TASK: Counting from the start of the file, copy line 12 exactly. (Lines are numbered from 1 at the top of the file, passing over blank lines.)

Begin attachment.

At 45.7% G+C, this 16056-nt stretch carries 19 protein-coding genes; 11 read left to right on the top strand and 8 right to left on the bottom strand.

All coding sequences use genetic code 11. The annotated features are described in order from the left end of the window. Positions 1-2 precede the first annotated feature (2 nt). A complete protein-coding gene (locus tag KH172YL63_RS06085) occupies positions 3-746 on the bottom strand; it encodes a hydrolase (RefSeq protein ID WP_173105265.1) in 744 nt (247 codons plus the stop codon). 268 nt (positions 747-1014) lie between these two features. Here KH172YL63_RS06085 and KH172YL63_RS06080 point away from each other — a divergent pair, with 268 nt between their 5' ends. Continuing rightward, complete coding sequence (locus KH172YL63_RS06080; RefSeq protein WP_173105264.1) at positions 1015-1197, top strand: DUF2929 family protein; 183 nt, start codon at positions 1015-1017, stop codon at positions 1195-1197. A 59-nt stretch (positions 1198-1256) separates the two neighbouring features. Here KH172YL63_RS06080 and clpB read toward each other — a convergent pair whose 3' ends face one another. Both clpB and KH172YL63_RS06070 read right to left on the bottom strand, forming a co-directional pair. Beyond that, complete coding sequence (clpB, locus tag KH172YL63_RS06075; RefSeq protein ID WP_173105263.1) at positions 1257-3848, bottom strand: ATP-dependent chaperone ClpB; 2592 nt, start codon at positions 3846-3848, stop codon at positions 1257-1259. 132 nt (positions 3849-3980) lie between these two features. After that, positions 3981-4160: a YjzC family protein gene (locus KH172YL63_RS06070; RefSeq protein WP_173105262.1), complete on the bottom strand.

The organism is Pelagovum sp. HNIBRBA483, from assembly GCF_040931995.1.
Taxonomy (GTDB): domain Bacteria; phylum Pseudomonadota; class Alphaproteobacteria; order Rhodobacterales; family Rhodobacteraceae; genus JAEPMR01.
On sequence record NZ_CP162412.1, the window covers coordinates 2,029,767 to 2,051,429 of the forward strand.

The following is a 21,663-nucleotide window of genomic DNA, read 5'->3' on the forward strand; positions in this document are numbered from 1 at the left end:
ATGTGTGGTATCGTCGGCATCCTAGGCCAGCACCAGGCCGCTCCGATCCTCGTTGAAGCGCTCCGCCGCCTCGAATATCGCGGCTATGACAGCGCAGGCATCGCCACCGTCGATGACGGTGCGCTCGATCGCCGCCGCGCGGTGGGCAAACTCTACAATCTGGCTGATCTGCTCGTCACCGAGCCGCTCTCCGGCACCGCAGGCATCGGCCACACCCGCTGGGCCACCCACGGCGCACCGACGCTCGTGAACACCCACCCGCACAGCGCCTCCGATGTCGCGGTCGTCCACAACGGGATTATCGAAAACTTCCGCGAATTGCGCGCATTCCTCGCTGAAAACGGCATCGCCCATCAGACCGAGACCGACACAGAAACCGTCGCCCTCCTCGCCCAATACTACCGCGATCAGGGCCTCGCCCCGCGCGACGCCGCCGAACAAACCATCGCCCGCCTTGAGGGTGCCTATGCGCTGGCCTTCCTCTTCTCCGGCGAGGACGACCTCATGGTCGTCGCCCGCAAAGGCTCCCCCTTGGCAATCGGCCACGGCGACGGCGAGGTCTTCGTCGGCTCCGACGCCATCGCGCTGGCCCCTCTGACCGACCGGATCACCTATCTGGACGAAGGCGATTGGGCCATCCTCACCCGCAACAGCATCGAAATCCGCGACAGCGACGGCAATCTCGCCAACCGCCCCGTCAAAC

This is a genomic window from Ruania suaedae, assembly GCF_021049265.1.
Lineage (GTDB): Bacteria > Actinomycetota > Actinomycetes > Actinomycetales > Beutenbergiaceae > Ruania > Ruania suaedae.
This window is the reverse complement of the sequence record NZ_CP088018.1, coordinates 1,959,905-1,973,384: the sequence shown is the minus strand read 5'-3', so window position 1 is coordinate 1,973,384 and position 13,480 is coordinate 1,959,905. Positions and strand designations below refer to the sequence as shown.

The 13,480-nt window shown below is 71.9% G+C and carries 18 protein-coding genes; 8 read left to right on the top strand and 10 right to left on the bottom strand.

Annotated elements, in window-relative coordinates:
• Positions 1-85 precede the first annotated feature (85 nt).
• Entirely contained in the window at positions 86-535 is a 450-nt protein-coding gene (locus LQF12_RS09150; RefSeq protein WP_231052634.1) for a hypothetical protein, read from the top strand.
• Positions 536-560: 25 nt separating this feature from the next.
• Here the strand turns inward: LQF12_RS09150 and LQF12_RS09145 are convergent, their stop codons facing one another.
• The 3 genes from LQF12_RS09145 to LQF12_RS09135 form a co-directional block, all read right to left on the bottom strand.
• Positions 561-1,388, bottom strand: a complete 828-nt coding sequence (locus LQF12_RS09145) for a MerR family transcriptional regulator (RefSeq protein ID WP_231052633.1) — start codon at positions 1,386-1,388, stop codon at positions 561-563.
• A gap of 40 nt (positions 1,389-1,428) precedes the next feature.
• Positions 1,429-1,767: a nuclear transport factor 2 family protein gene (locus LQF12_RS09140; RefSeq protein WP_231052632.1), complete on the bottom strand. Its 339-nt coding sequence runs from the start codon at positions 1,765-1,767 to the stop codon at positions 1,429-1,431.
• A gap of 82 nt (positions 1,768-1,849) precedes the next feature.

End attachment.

Annotated elements, in window-relative coordinates: